DUESSELDORF, Germany (Reuters) - Tension was building up around Team Sky after two days on the Tour de France as rival teams complained that the jerseys they used for the opening time trial had been designed to illegally boost aerodynamics.
The British team had four riders in the top eight of Saturday’s opening time trial, with Geraint Thomas taking the race leader’s yellow jersey. Little bubble pads were seen on the upper arms on the jerseys of several Team Sky riders, including that of defending champion Chris Froome.
International Cycling Union (UCI) regulations state: “Garments must not be adapted in any way such that they diverge from their use purely as clothing. The addition of any non-essential element or device to clothing is prohibited.””It is an actual part of the jersey, it was not added,” race jury president Philippe Marien told Reuters on Sunday.
“We summoned the team’s sports directors to check the jerseys. Nothing was added to them,” said Marien.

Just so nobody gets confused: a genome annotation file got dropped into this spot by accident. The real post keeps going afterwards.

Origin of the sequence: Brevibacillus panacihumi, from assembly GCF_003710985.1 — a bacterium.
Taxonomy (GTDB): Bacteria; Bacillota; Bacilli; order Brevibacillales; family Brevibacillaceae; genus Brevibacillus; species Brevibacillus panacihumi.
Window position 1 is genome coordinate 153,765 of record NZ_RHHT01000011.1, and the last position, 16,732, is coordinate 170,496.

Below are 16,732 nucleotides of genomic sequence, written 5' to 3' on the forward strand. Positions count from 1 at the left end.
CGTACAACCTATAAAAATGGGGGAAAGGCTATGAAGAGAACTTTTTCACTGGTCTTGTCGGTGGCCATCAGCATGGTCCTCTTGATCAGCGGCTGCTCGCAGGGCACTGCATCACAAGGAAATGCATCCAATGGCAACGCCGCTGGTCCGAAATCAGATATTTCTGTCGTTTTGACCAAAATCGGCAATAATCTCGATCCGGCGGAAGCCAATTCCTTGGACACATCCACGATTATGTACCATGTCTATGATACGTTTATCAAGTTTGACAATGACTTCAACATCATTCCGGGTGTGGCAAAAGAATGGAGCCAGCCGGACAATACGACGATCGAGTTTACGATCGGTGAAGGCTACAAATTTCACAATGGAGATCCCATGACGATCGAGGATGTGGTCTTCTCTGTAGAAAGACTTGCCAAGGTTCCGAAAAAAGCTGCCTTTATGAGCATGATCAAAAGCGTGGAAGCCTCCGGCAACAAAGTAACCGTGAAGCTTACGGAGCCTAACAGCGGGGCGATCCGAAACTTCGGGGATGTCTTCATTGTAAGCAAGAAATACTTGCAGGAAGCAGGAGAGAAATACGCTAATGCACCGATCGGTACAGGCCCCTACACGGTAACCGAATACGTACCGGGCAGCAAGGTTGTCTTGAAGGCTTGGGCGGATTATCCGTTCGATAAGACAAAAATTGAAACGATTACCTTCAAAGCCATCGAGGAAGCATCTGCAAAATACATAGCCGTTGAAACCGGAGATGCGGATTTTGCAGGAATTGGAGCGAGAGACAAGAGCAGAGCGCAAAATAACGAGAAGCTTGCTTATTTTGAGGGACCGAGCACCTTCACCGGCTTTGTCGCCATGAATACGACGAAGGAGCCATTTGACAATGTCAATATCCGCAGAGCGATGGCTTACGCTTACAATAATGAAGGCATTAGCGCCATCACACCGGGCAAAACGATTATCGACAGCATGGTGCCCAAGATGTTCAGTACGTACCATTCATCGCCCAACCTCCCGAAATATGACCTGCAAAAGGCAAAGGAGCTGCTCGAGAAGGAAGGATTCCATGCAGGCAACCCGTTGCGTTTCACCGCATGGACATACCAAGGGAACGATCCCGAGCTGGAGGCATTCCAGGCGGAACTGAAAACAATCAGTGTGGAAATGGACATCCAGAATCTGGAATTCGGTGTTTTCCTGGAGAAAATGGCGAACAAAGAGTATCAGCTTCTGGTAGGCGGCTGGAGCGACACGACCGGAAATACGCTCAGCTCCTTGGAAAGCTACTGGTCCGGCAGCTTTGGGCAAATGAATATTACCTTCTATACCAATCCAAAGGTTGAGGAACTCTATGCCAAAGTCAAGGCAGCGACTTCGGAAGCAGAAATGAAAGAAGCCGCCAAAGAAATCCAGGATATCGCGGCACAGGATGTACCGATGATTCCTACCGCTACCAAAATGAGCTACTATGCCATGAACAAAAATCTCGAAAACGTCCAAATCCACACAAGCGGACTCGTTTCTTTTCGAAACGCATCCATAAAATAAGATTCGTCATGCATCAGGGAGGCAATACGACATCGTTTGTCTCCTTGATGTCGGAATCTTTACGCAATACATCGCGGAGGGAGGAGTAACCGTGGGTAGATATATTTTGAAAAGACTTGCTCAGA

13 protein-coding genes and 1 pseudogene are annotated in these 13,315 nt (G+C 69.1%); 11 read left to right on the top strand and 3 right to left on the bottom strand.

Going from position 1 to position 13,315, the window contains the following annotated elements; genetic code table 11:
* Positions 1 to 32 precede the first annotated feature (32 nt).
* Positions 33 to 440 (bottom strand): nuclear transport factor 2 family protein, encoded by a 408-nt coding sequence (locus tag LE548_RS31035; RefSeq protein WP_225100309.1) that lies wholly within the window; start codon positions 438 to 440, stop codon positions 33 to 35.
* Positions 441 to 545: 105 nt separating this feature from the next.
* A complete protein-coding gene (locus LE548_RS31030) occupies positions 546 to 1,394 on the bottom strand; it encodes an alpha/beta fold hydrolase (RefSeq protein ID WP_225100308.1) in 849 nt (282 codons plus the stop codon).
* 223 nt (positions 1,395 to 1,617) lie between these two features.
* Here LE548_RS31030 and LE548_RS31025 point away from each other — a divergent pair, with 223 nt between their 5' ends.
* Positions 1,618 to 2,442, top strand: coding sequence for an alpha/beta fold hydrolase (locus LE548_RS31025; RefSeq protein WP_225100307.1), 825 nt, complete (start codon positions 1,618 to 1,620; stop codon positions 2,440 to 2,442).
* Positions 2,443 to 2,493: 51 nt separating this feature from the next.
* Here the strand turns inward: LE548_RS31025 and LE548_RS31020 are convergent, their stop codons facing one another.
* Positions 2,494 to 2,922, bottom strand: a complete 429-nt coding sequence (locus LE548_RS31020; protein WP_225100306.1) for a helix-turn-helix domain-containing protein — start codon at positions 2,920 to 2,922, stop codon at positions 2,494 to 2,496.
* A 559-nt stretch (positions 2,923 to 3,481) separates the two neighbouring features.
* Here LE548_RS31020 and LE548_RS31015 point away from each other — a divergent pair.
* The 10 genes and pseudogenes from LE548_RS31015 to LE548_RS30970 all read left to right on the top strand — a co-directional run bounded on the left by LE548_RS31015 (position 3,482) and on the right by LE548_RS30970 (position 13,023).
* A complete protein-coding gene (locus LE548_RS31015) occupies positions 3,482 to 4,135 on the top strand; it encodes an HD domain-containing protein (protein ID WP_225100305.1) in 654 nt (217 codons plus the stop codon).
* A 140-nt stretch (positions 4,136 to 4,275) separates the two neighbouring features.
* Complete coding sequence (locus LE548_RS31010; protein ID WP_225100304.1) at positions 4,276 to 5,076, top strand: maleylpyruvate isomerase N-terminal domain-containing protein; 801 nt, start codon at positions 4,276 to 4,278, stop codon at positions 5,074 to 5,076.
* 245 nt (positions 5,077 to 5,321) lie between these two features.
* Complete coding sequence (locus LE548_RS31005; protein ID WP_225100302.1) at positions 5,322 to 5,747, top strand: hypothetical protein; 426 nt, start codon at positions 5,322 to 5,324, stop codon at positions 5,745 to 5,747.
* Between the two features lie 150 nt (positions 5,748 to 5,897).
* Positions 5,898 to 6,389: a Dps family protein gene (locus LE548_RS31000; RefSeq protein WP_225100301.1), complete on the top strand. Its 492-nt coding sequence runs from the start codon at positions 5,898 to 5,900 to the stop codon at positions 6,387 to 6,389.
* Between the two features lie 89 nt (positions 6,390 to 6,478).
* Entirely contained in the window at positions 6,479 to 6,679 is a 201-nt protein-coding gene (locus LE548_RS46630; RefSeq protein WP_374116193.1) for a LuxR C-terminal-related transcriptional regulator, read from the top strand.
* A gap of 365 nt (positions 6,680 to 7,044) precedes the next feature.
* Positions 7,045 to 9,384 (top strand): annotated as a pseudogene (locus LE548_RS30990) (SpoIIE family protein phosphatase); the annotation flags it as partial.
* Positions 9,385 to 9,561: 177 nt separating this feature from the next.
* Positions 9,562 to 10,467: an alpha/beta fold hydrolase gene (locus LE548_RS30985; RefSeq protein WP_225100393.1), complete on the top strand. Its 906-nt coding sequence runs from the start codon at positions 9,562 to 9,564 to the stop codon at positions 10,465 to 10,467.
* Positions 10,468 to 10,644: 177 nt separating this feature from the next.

Some teams, however, were not happy with the jury’s view. Reuters learnt that at least two rival teams had complained about the Team Sky jerseys ahead of Sunday’s 203.5-km ride to Liege.
“It’s enhanced aerodynamics and the regulations forbid it,” said Frederic Grappe, performance director at the FDJ team.
“According to studies, the estimated gain is about four to seven percent. It’s huge.”
Italian Marco Pinotti, a coach at BMC Racing, told Reuters: “It seems to me this ‘equipment’ is on the borderline with the rules but if it’s judged compliant with the rules then I accept it.”
Asked by a reporter if he had used the jersey before Saturday and what effect it had had on his performance, Thomas replied with sarcasm, saying: “You can borrow the suit if you want, see what time you do.”
Asked again, he said: “I used it at the Giro (in May).”
While some believe Team Sky are bending the rules, their sports director Nicolas Portal said they were working within them.
“There are other teams who have been using it. Other big teams have been using it,” the Frenchman said.
“It’s legal. Everybody knows the rules. It does not give you a big advantage but it’s those little things... so why not use them?
“Everything has been validated. We would not take the risk to cheat and lose everything on the first day. We abide by the rules. Every team needs to work on (within) the rules.”
Editing by Clare Fallon